Review: Gleipnir Vol 1 & 2
Updated: Jan 30, 2021
Sometimes I go to manga because I'm just looking for something new and weird, because at this point a lot of the usual mainstream American stuff just becomes repetitive and old hat. As such, sometimes you just need to take a random leap with a manga title and hope for the best, and Gleipnir certainly offers an odd concept that gradually just gets odder.
The story follows Shuichi Kagaya, a smart kid troubled by the fact that he's also a monster. A fairly unusual monster, as when he changes he turns into a suspender-wearing wolf mascot with a gun.
He has no idea how or why this happens, but one day he saves an unconscious classmate from a fire. Little did he realize she was conscious, and that he also left his phone at the site of the fire so she could track him down. The classmate, Claire Aoki, is also more than she seems and essentially blackmails Shuichi into a weird partnership so that she can track down another monster.
The partnership gets even more intense when they realize that Shuichi's monster form truly is mascot-like, complete with a zipper on his back that reveals that he's hollow inside. Claire takes advantage of this, wearing Shuichi and forming an odd union in their quest to hunt down the monster she blames for her parent's death and for answers to why Shuichi has these abilities.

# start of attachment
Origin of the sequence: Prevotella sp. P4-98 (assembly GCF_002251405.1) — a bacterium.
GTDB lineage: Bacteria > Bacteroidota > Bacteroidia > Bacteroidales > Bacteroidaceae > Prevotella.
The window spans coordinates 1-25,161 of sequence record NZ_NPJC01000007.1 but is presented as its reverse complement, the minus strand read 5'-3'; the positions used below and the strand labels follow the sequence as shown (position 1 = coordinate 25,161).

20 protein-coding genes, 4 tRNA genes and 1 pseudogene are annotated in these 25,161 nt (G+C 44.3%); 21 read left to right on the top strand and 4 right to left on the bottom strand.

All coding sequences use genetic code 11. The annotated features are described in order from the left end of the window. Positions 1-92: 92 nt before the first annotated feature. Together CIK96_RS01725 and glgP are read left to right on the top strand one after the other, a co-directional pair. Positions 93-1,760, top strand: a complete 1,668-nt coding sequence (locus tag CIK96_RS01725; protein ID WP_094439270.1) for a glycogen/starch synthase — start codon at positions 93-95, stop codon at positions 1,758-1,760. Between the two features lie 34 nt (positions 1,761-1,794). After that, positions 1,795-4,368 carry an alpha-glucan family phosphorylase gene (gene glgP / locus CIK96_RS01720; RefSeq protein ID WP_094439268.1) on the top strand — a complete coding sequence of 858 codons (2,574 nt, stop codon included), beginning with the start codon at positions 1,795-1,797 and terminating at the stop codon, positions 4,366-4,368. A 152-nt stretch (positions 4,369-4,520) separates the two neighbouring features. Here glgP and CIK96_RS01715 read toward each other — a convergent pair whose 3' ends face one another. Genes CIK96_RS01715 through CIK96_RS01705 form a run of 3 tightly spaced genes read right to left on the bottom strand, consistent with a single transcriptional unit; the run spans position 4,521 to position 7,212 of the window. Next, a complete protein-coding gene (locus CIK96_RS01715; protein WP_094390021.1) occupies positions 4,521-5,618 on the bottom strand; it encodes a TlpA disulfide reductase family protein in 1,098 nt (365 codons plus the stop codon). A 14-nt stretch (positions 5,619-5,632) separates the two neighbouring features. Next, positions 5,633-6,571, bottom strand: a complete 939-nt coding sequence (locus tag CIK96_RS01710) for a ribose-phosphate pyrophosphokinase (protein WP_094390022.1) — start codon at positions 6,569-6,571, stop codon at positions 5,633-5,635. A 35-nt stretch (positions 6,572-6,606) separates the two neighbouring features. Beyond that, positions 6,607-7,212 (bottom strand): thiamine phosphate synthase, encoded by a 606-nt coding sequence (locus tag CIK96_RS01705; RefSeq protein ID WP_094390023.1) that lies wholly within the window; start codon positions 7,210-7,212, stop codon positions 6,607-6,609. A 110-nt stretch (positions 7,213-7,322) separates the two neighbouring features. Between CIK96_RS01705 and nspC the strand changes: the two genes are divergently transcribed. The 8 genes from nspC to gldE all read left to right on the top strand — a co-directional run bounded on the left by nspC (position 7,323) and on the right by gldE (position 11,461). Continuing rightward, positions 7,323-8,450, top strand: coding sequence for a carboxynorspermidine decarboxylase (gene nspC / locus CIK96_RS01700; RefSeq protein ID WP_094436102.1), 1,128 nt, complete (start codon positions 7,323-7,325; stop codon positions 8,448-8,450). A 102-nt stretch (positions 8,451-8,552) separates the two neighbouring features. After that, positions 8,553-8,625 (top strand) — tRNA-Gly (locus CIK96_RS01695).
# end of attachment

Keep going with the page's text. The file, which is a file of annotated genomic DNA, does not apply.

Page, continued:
The series starts to establish its rules pretty quickly, introducing an alien influence that's offering people these powers in exchange for unique coins scattered throughout the city. As the story increases the stakes by introducing other monsters and 'Collectors' looking for the coins, our main characters start to connect more and more and deal with their own inner demons and worldviews.
Sun Takeda's storytelling has an interesting flow to it, progressing at a brisk pace that sets up its world and characters while infusing plenty of action into the plot. The art style has an interesting balance of disturbing grittiness merged with a bizarre cartoonish quality, while the action is fluid and kinetic. This really enhanced the unique body horror elements of the story, making you curious as to what sort of oddities may appear next. Between the art, the unique mystery, and all of the other oddball concepts popping up I was definitely engaged throughout these first two volumes, so I'm looking forward to seeing what else they throw at us.
Quick heads up, the series does pander with a lot of fan service and deals with some sexual subject material, so it comes with an 18+ mature rating.